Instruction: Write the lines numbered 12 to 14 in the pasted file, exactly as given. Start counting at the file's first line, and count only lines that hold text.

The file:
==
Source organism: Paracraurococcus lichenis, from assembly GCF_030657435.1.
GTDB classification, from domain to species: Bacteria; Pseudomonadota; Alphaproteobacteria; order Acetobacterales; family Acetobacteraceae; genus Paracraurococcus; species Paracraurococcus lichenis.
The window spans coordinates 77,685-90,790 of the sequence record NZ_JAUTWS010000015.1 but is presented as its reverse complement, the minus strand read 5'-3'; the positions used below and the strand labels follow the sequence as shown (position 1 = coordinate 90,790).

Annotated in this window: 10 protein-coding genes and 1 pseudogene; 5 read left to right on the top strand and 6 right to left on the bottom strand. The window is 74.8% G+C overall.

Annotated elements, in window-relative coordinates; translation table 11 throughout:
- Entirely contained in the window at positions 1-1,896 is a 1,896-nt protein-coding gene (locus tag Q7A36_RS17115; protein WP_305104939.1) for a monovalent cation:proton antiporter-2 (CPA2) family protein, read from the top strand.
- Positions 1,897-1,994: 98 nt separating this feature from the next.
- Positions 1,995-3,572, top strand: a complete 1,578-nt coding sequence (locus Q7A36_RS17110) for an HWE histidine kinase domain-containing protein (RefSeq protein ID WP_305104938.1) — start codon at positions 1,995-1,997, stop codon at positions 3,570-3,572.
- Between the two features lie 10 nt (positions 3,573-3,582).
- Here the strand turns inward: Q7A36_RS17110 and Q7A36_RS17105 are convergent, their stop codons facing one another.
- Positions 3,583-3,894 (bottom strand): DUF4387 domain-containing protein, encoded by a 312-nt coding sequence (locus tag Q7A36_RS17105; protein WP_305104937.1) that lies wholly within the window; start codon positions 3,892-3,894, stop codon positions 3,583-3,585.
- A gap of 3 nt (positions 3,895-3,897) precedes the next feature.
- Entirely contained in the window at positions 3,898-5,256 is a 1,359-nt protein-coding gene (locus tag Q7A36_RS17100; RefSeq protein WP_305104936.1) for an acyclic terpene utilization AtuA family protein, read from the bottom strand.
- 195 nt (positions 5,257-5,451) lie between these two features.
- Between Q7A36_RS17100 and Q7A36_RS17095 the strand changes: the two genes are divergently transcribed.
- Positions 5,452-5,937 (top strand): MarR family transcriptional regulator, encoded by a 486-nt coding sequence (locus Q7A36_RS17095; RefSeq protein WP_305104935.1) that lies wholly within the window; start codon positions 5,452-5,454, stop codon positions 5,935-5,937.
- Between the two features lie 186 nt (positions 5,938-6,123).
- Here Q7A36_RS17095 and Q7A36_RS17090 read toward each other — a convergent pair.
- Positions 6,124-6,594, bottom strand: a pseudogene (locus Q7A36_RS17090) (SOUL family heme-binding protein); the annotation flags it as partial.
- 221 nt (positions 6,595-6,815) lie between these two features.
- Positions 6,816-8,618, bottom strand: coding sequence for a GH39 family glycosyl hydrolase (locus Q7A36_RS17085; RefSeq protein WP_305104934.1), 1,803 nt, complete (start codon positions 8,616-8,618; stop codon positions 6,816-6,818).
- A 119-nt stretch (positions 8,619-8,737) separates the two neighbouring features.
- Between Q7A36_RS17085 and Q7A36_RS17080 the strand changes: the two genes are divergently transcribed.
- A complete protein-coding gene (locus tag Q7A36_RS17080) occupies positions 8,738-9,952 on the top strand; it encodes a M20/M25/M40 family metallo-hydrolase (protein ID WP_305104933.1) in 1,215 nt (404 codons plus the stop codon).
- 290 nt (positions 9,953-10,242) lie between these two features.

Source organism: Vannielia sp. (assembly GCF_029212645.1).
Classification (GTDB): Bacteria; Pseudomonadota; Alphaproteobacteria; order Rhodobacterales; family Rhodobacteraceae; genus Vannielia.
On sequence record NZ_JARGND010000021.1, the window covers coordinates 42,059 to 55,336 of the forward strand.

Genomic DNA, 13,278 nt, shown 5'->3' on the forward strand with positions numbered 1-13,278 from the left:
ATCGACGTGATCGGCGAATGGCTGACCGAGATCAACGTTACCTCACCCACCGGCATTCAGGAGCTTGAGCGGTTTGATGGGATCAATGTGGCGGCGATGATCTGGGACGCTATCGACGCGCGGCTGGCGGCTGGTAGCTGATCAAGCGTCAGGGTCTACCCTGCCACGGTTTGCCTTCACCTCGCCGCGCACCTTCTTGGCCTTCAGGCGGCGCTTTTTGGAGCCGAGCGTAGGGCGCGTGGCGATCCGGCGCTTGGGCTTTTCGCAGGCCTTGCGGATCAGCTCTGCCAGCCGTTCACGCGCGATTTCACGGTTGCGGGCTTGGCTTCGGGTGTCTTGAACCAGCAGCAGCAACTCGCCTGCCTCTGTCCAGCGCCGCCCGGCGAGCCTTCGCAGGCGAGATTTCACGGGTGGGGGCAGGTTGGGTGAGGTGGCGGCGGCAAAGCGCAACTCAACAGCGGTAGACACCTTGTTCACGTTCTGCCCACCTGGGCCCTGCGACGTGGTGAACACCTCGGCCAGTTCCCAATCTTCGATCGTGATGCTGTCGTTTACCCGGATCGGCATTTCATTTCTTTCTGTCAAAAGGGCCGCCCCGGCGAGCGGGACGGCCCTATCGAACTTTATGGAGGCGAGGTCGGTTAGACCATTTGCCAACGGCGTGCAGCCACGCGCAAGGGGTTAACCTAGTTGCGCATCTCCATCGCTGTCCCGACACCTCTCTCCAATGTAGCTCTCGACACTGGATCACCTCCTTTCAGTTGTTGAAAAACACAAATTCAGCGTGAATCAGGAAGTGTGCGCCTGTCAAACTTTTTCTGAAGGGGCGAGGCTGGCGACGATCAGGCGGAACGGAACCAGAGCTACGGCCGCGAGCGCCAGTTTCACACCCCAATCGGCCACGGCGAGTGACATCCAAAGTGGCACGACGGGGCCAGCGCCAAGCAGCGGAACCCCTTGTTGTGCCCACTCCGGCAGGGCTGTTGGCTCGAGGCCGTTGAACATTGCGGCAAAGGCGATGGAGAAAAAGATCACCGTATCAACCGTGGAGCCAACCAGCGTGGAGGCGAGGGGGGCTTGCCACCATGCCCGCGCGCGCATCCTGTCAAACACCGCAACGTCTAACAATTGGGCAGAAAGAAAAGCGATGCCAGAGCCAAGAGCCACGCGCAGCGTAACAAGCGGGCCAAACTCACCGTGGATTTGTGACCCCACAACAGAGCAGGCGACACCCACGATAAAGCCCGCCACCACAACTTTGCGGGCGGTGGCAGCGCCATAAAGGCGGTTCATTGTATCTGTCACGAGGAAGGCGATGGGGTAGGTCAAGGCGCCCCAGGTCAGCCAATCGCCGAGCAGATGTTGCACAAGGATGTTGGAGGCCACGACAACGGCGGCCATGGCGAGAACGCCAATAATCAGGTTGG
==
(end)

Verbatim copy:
- A gap of 3 nt (positions 3,895-3,897) precedes the next feature.
- Entirely contained in the window at positions 3,898-5,256 is a 1,359-nt protein-coding gene (locus tag Q7A36_RS17100; RefSeq protein WP_305104936.1) for an acyclic terpene utilization AtuA family protein, read from the bottom strand.
- 195 nt (positions 5,257-5,451) lie between these two features.